GLYPHOSATE RESISTANT CREEPING BENTGRASS: SAME SONG SECOND VERSE. Carol Mallory-Smith*; Oregon State University, Corvallis, OR (122)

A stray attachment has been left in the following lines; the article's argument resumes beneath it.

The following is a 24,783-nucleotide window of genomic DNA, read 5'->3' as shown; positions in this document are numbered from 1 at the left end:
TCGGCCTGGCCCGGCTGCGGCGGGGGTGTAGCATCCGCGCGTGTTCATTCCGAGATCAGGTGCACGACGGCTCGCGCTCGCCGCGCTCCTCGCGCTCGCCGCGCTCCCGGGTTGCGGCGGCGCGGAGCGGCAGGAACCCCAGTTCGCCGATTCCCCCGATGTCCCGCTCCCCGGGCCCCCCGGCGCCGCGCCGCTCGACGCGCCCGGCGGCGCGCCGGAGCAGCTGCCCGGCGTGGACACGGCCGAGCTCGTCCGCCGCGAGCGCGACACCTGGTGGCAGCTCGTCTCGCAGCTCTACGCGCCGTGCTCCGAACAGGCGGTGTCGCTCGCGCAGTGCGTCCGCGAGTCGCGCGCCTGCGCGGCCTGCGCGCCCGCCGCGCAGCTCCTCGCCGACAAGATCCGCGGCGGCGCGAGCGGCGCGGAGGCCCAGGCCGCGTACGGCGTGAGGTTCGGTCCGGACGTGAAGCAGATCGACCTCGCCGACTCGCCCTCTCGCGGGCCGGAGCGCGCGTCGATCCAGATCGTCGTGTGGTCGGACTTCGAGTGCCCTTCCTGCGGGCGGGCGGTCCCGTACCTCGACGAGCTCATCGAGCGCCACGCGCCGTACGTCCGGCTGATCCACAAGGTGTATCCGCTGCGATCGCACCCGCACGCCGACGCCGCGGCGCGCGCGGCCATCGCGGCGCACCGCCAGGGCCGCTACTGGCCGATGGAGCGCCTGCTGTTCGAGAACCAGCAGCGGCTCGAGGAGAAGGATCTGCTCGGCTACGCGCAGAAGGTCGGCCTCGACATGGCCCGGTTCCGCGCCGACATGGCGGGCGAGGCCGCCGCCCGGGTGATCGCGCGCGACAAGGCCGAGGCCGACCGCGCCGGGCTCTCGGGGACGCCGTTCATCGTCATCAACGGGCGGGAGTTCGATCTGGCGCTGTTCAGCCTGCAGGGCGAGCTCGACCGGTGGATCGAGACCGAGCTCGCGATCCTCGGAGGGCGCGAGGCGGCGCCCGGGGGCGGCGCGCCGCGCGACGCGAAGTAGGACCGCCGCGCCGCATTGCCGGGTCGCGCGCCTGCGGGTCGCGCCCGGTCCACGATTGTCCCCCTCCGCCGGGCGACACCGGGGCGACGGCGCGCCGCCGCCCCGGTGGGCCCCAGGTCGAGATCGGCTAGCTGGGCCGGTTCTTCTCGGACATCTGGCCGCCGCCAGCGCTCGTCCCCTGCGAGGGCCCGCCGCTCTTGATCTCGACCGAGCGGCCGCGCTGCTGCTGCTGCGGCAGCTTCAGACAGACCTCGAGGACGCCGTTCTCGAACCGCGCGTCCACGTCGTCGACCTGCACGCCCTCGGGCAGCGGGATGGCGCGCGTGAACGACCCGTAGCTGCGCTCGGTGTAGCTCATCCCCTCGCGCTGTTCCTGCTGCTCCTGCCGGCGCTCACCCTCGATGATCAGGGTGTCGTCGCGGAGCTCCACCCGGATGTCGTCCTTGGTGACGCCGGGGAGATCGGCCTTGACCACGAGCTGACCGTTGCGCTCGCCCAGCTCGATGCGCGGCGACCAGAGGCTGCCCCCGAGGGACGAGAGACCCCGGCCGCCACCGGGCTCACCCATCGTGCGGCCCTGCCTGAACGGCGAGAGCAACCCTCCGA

Creeping bentgrass (Agrostis stolonifera) is a perennial, obligate outcrossing species mainly used on golf courses. Glyphosate resistant (Roundup Ready) transgenic creeping bentgrass was developed by Scotts Company and Monsanto.  While still a regulated article, it was planted in Oregon and Idaho for seed production. In Oregon, about 160 ha were planted in Central Oregon near Madras.  After swathing but before combining, a wind storm moved panicles from the fields.  The fields were removed from production in 2003.  Because the transgenic creeping bentgrass was still a regulated article, all transgenic creeping bentgrass plants were required to be found and destroyed.  Seven years after the removal of the fields, transgenic creeping bentgrass plants are still being found near the Madras fields.  In Idaho, production fields were planted in Canyon County under notification in 2003 and 2004 and under permit in 2005 and 2006.  It is not clear why there was a change from notification to permit for the production but a permit is more restrictive than a notification. According to Scotts Company, the size of the fields, the harvest dates, and the years the fields were removed are considered to be confidential business information. The fields likely were harvested in either 2005 or 2006 or both. Transgenic creeping plants were found in Canyon County after the fields were removed from production.  In October 2010, the presence of transgenic creeping bentgrass was confirmed in Malheur County in Oregon. Transgenic creeping bentgrass was never planted in Malheur County but Canyon County is just across the Snake River. The plants are likely the result of seed movement from the Idaho sites possibly on trucks or other equipment. The transgenic creeping bentgrass has spread along irrigation canals, ditches, and roadsides.  It also has been found in pastures and production fields.  The transgenic creeping bentgrass is still a regulated article. There were no mitigation plans for gene movement in place for either the Madras or the Canyon County sites.  There are no herbicides presently labeled that are permitted to be used along the water ways that are effective for controlling established glyphosate resistant creeping bentgrass.  The failure to consider creeping bentgrass biology, ecology, production practices, and control options led to the erroneous opinion provided by the Weed Science Society of America stating that Roundup Ready creeping bentgrass would not be a problem and could be controlled by other herbicides. The major issue not addressed in the opinion was that lack of herbicides that can be used near water ways where the most used and effective herbicide is glyphosate.  The authors failed to consider the potential for gene flow during seed production which is very different than what would occur in a turf situation.  This example of transgenic creeping bentgrass provides insight into the complexity of preventing gene flow, the inadequacy of the monitoring requirements, and the difficulty in retracting a gene once it is released let alone determining how far the transgene has moved.